The Heir of Redclyffe HTML version

Chapter 27
I forgave thee all the blame,
I could not forgive the praise.--TENNYSON
'If ever there was a meddlesome coxcomb on this earth!' Such was the exclamation that
greeted the ears of Guy as he supported Charles into the breakfast-room; and, at the same
time, Mr. Edmonstone tossed a letter into Guy's plate, saying,--
'There's something for you to read.'
Guy began; his lips were tightly pressed together; his brows made one black line across
his forehead, and his eye sparkled even through his bent-down eyelashes; but this lasted
only a few moments; the forehead smoothed, again, and there was a kind of deliberate
restraint and force upon himself, which had so much power, that no one spoke till he had
finished, folded it up with a sort of extra care, and returned it, only saying,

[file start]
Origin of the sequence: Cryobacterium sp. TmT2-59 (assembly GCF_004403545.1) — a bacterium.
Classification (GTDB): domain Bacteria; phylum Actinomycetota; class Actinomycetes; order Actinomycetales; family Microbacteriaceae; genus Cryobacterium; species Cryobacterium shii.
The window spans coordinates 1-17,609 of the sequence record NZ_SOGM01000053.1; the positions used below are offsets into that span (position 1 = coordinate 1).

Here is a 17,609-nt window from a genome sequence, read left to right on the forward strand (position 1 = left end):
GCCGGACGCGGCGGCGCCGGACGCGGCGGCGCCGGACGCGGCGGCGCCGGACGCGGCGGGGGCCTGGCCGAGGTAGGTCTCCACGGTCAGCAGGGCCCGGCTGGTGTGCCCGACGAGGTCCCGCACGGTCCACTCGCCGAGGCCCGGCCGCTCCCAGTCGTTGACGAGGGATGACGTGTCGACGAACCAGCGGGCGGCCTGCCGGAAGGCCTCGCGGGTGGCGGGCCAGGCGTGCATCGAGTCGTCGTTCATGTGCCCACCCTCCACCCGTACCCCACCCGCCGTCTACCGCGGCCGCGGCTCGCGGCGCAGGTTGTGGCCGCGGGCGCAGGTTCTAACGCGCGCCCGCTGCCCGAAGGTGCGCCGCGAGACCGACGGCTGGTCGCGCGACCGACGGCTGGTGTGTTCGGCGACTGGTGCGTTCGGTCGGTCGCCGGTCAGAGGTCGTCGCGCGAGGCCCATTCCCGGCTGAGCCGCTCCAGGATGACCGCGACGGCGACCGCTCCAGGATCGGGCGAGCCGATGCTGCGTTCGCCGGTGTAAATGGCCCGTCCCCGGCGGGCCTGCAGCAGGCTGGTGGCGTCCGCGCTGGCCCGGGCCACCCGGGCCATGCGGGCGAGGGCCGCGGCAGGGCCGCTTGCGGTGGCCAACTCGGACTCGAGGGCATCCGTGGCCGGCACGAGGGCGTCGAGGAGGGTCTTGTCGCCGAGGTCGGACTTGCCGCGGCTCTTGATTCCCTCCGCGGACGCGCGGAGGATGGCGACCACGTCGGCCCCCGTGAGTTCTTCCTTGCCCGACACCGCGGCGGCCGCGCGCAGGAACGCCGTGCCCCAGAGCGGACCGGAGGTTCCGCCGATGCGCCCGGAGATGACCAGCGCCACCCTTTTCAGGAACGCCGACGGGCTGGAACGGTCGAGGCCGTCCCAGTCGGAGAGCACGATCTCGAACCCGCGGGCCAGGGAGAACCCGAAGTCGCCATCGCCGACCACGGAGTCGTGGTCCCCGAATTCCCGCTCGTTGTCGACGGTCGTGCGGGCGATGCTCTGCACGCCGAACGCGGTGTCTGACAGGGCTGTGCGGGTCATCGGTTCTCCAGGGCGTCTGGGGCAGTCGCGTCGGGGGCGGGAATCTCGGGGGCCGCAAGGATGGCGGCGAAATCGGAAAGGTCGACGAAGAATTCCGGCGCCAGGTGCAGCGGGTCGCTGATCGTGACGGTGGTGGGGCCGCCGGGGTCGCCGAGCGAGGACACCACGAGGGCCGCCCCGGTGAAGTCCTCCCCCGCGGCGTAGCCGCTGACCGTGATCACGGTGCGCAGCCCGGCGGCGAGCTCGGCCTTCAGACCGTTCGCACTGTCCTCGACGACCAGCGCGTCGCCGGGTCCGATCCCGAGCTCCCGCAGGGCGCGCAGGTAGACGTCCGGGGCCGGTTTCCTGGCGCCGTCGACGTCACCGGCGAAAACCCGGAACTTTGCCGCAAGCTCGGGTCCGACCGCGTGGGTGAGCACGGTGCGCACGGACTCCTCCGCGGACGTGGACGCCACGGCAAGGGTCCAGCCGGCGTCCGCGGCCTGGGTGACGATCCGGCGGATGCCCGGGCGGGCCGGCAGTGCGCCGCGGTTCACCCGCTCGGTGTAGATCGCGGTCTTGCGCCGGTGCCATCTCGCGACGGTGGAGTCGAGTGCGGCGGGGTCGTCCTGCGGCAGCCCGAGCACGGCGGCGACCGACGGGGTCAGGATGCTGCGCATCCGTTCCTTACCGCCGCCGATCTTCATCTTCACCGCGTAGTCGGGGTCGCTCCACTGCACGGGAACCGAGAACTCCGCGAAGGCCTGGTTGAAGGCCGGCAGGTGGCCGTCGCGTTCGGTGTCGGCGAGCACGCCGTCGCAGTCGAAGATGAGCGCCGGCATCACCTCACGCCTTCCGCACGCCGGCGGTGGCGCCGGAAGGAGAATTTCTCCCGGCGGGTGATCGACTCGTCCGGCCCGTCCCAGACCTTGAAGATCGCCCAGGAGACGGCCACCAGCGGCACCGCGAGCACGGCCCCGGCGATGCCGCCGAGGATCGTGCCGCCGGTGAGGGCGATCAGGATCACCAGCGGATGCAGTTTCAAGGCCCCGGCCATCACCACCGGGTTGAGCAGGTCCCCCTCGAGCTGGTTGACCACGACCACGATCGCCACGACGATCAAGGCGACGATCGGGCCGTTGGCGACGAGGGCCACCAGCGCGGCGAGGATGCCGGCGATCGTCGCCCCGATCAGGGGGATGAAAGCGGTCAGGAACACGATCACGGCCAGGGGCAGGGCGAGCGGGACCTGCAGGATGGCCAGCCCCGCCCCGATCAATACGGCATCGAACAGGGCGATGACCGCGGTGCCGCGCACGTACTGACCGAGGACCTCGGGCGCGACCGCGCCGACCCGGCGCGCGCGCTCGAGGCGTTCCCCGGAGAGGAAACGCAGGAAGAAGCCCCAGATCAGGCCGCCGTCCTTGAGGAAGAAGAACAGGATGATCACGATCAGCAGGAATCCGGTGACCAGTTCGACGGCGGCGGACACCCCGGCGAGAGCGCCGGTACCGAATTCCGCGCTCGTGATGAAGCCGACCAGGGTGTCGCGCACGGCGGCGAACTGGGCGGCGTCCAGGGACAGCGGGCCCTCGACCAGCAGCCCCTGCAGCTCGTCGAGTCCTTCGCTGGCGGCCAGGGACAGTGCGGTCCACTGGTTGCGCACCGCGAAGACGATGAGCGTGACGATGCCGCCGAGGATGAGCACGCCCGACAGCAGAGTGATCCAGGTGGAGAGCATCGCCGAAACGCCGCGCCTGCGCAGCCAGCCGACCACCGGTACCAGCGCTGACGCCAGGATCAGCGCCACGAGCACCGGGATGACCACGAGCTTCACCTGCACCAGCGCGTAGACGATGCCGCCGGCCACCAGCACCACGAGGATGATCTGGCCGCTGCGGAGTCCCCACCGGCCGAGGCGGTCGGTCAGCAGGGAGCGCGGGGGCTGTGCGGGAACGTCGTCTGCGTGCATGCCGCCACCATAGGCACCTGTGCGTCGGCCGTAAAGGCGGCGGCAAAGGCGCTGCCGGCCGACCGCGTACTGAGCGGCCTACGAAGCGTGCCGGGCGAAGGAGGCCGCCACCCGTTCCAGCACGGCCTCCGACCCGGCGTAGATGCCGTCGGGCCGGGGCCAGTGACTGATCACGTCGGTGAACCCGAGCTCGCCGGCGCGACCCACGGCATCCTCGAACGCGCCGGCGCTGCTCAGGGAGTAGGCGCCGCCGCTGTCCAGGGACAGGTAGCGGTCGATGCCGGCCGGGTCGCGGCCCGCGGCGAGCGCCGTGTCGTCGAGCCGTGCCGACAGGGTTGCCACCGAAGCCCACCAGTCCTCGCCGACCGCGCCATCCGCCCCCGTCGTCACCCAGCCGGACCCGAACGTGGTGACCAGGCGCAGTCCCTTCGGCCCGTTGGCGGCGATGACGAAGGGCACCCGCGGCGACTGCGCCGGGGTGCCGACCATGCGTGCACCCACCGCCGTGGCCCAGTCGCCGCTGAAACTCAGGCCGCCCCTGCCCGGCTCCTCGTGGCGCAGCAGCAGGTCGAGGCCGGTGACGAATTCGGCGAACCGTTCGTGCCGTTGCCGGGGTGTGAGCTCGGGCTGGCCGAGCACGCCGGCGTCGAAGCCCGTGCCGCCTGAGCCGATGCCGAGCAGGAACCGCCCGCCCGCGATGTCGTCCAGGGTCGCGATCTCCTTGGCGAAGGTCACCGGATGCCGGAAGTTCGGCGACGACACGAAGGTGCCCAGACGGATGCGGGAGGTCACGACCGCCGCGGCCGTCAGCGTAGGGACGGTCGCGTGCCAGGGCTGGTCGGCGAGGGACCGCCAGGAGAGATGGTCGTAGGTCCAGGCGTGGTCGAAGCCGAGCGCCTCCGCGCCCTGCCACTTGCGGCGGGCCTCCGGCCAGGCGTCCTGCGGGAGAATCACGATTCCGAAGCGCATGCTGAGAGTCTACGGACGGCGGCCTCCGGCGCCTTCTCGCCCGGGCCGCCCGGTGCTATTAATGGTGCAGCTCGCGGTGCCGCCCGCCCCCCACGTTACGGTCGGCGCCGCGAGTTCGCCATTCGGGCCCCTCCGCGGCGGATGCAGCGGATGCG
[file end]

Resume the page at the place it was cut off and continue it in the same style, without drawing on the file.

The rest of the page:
'You should not show one such letters, Mr. Edmonstone.'
'Does not it beat everything?' cried Mr. Edmonstone. 'If that is not impertinence, I should
like to know what is! But he has played my Lord Paramount rather too long, as I can tell
him! I ask his consent, forsooth! Probation, indeed! You might marry her to-morrow, and
welcome. There, give it to mamma. See if she does not say the same. Mere spite and
malice all along.'
Poor Laura! would no one refute such cruel injustice? Yes, Guy spoke, eagerly,--
'No no; that it never was. He was quite right under his belief.'
'Don't tell me! Not a word in his favour will I hear!' stormed on Mr. Edmonstone. 'Mere
envy and ill-will.'
'I always told him so,' said Charles. 'Pure malignity!'
'Nonsense, Charlie!' said Guy, sharply; 'there is no such thing about him.'
'Come, Guy; I can't stand this,' said Mr. Edmonstone. 'I won't have him defended; I never
thought to be so deceived; but you all worshipped the boy as if every word that came out
of his mouth was Gospel truth, and you've set him up till he would not condescend to
take an advice of his own father, who little thought what an upstart sprig he was rearing;
but I tell him he has come to the wrong shop for domineering-- eh, mamma?'
'Well!' cried Mrs. Edmonstone, who had read till near the end with tolerable equanimity;
this really is too bad!'